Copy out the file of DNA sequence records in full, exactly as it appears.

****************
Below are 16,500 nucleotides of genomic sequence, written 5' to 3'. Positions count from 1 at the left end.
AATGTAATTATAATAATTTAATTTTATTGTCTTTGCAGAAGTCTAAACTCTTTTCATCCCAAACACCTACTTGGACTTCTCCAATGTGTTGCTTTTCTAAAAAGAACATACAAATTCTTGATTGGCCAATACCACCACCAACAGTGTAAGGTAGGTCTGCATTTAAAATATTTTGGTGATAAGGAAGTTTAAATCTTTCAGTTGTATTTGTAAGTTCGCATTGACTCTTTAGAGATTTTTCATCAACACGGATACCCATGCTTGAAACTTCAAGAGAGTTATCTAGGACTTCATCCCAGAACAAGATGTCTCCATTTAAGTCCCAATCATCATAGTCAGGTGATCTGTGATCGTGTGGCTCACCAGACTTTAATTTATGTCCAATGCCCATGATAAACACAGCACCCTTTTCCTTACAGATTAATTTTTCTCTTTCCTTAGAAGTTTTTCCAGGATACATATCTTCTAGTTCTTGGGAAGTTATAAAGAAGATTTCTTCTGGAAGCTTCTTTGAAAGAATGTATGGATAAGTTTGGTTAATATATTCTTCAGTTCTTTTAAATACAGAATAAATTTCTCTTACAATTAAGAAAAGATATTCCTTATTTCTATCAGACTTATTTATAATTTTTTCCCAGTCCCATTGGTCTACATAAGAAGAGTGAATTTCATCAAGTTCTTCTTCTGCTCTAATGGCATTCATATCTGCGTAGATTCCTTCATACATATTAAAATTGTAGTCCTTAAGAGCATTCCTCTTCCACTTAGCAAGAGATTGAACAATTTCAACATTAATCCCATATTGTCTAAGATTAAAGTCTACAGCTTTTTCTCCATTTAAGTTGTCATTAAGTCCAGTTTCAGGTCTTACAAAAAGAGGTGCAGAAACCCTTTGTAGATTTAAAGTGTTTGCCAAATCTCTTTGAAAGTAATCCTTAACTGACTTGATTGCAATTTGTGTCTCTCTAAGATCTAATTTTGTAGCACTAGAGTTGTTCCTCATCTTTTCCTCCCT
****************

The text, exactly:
Below are 16,500 nucleotides of genomic sequence, written 5' to 3'. Positions count from 1 at the left end.
AATGTAATTATAATAATTTAATTTTATTGTCTTTGCAGAAGTCTAAACTCTTTTCATCCCAAACACCTACTTGGACTTCTCCAATGTGTTGCTTTTCTAAAAAGAACATACAAATTCTTGATTGGCCAATACCACCACCAACAGTGTAAGGTAGGTCTGCATTTAAAATATTTTGGTGATAAGGAAGTTTAAATCTTTCAGTTGTATTTGTAAGTTCGCATTGACTCTTTAGAGATTTTTCATCAACACGGATACCCATGCTTGAAACTTCAAGAGAGTTATCTAGGACTTCATCCCAGAACAAGATGTCTCCATTTAAGTCCCAATCATCATAGTCAGGTGATCTGTGATCGTGTGGCTCACCAGACTTTAATTTATGTCCAATGCCCATGATAAACACAGCACCCTTTTCCTTACAGATTAATTTTTCTCTTTCCTTAGAAGTTTTTCCAGGATACATATCTTCTAGTTCTTGGGAAGTTATAAAGAAGATTTCTTCTGGAAGCTTCTTTGAAAGAATGTATGGATAAGTTTGGTTAATATATTCTTCAGTTCTTTTAAATACAGAATAAATTTCTCTTACAATTAAGAAAAGATATTCCTTATTTCTATCAGACTTATTTATAATTTTTTCCCAGTCCCATTGGTCTACATAAGAAGAGTGAATTTCATCAAGTTCTTCTTCTGCTCTAATGGCATTCATATCTGCGTAGATTCCTTCATACATATTAAAATTGTAGTCCTTAAGAGCATTCCTCTTCCACTTAGCAAGAGATTGAACAATTTCAACATTAATCCCATATTGTCTAAGATTAAAGTCTACAGCTTTTTCTCCATTTAAGTTGTCATTAAGTCCAGTTTCAGGTCTTACAAAAAGAGGTGCAGAAACCCTTTGTAGATTTAAAGTGTTTGCCAAATCTCTTTGAAAGTAATCCTTAACTGACTTGATTGCAATTTGTGTCTCTCTAAGATCTAATTTTGTAGCACTAGAGTTGTTCCTCATCTTTTCCTCCCT